Dream of sea career still afloat after night of peril
Written by Grand Rapids Press   
Wednesday, 16 March 2005 03:05
The ordeal he had survived didn't fully engulf him until some five hours later. It was 2 a.m., and he had been munching on a ham sandwich.

Without any warning, 20-year-old Brian Schumaker suddenly stopped eating, balled up into a fetal position, and wept.

You or I might have, too, if earlier that evening we had helped save the lives of four passengers aboard a fishing charter that capsized off the main island of Hawaii, then swam nearly a mile in pitch blackness through shark-infested waters.

Schumaker, who left his hometown of Comstock Park just three weeks ago to pursue his dream of being a saltwater captain, got his feet wet in a big way when the boat he was working on was upended by a pair of rogue waves that developed in stormy seas. It sank in less than five minutes in 600 feet of water.

The ordeal unfolded a week ago today, on a morning that bore no hint of the calamity ahead. "We pulled out of dock at 7 a.m., Schumaker remembers. "It was gorgeous out -- no wind and calm seas."

The 35-foot Hatteras, named Linda Sue II, was captained by Jeff Heintz, who has 30 years of seafaring under his belt. The passengers were a foursome from Iowa, looking to score fish.

They did -- a blue marlin Heintz measured at 16 feet long and estimated to weigh "1,000 pounds plus." It took five hours to haul in.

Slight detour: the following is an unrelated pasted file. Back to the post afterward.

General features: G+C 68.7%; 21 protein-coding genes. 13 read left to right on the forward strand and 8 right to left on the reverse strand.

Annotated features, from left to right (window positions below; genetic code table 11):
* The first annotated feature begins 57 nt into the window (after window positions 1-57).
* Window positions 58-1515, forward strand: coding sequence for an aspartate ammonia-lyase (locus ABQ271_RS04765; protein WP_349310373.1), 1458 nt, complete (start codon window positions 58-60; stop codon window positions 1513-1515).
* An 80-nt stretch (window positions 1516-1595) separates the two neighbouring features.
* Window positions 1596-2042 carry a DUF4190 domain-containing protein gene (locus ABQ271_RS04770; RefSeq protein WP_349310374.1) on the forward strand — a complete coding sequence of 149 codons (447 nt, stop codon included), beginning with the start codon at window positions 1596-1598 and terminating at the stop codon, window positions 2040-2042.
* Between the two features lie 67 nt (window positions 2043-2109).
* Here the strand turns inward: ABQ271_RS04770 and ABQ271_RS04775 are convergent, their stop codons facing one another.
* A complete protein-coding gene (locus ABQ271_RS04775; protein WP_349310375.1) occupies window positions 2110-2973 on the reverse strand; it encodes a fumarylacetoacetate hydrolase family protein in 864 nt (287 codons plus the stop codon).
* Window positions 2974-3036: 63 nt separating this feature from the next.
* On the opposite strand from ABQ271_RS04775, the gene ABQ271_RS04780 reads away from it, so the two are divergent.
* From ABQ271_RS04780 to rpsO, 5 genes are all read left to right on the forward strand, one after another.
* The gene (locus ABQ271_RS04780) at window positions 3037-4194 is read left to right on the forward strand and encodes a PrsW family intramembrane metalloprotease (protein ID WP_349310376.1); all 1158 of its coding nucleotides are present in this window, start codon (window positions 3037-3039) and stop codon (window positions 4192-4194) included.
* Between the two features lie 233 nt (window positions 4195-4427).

"Right after we landed that fish, the weather started picking up," recalled Schumaker, a 2002 Comstock Park High School graduate and son of Bob and Deb Schumaker, both 50. "We were taking on a little water, but when the first wave hit, we knew we were in trouble."

Following Heintz's orders, Schumaker scrambled to get life jackets on the four Iowans -- a middle-age couple and their daughter and son-in-law.

The second wave turned the big boat on its stern, sending the bow skyward. Schumaker was sucked underwater and became tangled in a line. He freed himself, then tried to settle the passengers, most of whom were hysterical.

As the boat began its quick descent, Schumaker instructed the foursome to follow him into the water. They became separated, though, and in the darkness he couldn't make out their shapes -- only their frantic cries.

"The boat's pretty much gone," Schumaker recalled. "I'd lost my glasses. We're in 10-foot seas and it's pitch-black out. All I could hear were the worst screams I've ever heard in my life."

With no life jacket himself and little more he could do to help the others, he decided to make for land. He'd checked the boat's GPS system earlier and knew shore was just under a mile away. Grabbing a bobbing 2 1/2-gallon plastic gas can, Schumaker clutched it to his chest with his left hand, and began frog-kicking and paddling with his right arm toward the mainland.

He figures he was in the water an hour. He suffered his worst injuries closest to shore, where the raging surf "rocked me like I've never been rocked before." Waves pummeled him into jagged lava, lacerating both his feet and legs.